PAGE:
Memorandum by the Director of the Office of European Affairs (Hickerson) to the Under Secretary of State (Webb)
Mr. Eric Louw, Minister of Economic Affairs and Mines in the South African Government and head of the South African UN Delegation, has an appointment to see you at 11:30 a. m. on May 17.1
Mr. Louw was the first South African Minister to the United States and held a number of diplomatic posts prior to re-entering the South African Parliament in 1937. A biographic sketch is attached.2 The Nationalist Party, of which he is a member, came to power as a result of the General Election in May, 1948.
It is conceivable that the following topics may be bought up by Mr. Louw in the course of his visit:
Complaint in UN by India Against Treatment of the Indian Minority in South Africa.
The South African Delegation to UN has argued that the UN has no jurisdiction in the dispute between India and South Africa concerning [Page 1804] the treatment of the Indian minority in South Africa. During the present session of the UN General Assembly we have not taken a leading part and have favored a simple resolution inviting the two parties to endeavor to resolve their dispute by direct means of their own choice. Such a resolution has been adopted by the Assembly. The South African Government is aware of our moderating influence in earlier discussions of this problem and can have no complaint about our attitude at the Third Session.
South African Application for a $100,000,000 ExIm Bank Credit.
South Africa made a formal application for a loan in January 1949. The ExIm bank requested the South African Government to supply certain additional information to clarify the issues involved in consideration of such a loan. This additional information was supplied by the South African Government late in April and is now being studied. Mr. Louw has an appointment to discuss the loan application with ExIm Bank officials on May 17.
While it is likely that he will refer to the subject, no comment on our attitude toward the loan, other than that the application is being considered, would appear to be required.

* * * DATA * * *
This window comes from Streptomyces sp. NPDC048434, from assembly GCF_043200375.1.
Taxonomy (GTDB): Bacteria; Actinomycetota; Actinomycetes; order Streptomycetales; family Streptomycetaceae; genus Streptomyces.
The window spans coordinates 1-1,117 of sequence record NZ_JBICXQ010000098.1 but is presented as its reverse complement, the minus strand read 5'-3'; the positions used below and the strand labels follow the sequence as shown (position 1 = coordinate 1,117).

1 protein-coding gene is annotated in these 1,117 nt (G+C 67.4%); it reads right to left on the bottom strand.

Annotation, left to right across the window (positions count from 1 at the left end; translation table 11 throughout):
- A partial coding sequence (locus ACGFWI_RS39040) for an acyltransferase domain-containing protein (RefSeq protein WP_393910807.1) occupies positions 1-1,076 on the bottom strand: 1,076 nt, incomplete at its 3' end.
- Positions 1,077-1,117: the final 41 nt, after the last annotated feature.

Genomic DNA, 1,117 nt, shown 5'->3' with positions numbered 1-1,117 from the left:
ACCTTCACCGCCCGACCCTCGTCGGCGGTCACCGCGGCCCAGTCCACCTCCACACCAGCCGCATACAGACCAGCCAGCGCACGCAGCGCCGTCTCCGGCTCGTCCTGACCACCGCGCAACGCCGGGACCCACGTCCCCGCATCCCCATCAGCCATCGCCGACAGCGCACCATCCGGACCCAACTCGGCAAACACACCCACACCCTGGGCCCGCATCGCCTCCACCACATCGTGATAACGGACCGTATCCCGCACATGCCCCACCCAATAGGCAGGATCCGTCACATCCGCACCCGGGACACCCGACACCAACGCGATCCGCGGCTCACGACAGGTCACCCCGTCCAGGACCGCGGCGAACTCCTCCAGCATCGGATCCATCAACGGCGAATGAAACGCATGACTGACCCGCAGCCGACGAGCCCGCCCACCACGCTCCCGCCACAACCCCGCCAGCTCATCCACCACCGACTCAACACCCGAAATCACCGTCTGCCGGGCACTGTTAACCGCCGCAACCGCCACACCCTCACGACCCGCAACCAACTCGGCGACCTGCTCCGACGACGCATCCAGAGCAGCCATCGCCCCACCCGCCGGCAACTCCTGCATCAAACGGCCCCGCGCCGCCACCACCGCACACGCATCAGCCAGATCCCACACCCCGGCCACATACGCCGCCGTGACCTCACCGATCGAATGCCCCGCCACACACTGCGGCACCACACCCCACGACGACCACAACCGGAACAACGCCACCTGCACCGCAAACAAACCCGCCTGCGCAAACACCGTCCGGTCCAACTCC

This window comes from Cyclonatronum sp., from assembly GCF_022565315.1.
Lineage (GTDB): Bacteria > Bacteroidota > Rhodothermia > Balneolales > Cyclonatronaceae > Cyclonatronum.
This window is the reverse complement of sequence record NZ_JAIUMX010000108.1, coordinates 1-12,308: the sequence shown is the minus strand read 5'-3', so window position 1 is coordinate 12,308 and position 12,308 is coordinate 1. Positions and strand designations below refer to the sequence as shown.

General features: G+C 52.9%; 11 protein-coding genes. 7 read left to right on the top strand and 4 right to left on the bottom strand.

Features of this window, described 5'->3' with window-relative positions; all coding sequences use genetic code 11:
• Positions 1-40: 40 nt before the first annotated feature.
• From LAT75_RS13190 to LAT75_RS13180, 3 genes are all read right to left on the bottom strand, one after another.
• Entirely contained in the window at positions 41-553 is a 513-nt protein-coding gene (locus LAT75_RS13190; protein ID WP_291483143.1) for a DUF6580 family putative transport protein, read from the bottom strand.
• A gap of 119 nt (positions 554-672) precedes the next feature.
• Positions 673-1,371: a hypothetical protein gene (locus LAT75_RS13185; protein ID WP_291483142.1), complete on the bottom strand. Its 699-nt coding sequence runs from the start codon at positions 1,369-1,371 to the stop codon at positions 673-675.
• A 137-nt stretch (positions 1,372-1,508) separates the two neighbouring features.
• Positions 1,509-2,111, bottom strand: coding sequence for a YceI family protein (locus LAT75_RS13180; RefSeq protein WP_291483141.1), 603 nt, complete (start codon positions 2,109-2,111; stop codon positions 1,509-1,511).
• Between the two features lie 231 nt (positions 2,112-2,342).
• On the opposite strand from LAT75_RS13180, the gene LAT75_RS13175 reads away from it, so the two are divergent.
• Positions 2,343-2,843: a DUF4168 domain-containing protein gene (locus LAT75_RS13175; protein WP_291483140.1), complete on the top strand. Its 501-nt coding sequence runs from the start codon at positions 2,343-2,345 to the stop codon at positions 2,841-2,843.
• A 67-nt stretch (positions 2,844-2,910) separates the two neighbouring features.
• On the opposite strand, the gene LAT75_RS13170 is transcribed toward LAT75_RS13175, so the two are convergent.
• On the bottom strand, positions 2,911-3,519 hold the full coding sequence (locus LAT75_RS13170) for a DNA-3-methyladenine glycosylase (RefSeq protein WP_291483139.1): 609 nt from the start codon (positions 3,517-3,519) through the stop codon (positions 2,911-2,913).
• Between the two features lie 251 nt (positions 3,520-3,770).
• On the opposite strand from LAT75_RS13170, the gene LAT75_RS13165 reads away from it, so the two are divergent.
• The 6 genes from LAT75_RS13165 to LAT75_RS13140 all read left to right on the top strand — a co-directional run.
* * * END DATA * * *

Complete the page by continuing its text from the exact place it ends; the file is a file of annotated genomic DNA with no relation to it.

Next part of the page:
Shipments of Manganese to the United States.
This matter will be discussed with Mr. Louw when he calls on Mr. Brown,3 Director of ITP, on May 17. In the event that the subject is introduced by Mr. Louw, the following is a summary of the present situation:
In September, 1948 when this Government initiated several programs to increase its receipts of manganese it appeared that lack of railway cars was retarding shipments from South Africa. We therefore supplied steel to Canada in order to expedite delivery of cars ordered by South Africa in that country. Figures for the first four months of this year show an increase in exports of manganese. It is disturbing, however, to note that the United States is receiving a smaller proportion of the total exports than in 1948.
South African Import Controls.
This subject will also be discussed with Mr. Louw when he calls on Mr. Brown. In the event that the matter is mentioned by Mr. Louw, the following is a summary of the present situation:
The South African Government imposed import controls in November, 1948 on imports from hard currency countries. Because of a deterioration in the sterling position, the South African Government is extending controls to purchases from the sterling area after June 30, 1949. Present indications are that these controls will be discriminatory [Page 1805] against imports from the dollar area as opposed to imports from the sterling area. We feel that South Africa’s sterling position is no better than her dollar position at the present time, and therefore we consider such discrimination unjustified.
In connection with the application of import controls by South Africa, United States shipping has been adversely affected by the fact that freight charges are not deducted from dollar import quotas allocated to South African importers when South African owned on chartered ships are used. As a consequence importers have specified shipment on South African vessels.
We consider that our shipping services to South Africa are of mutual benefit and feel that import controls should not be applied in such a manner as to disrupt existing transportation patterns. For that reason we have welcomed the South African assurance that the preference enjoyed by South African shipping will be terminated on June 30, 1949. It is recommended that you express the foregoing sentiments with regard to shipping to Mr. Louw.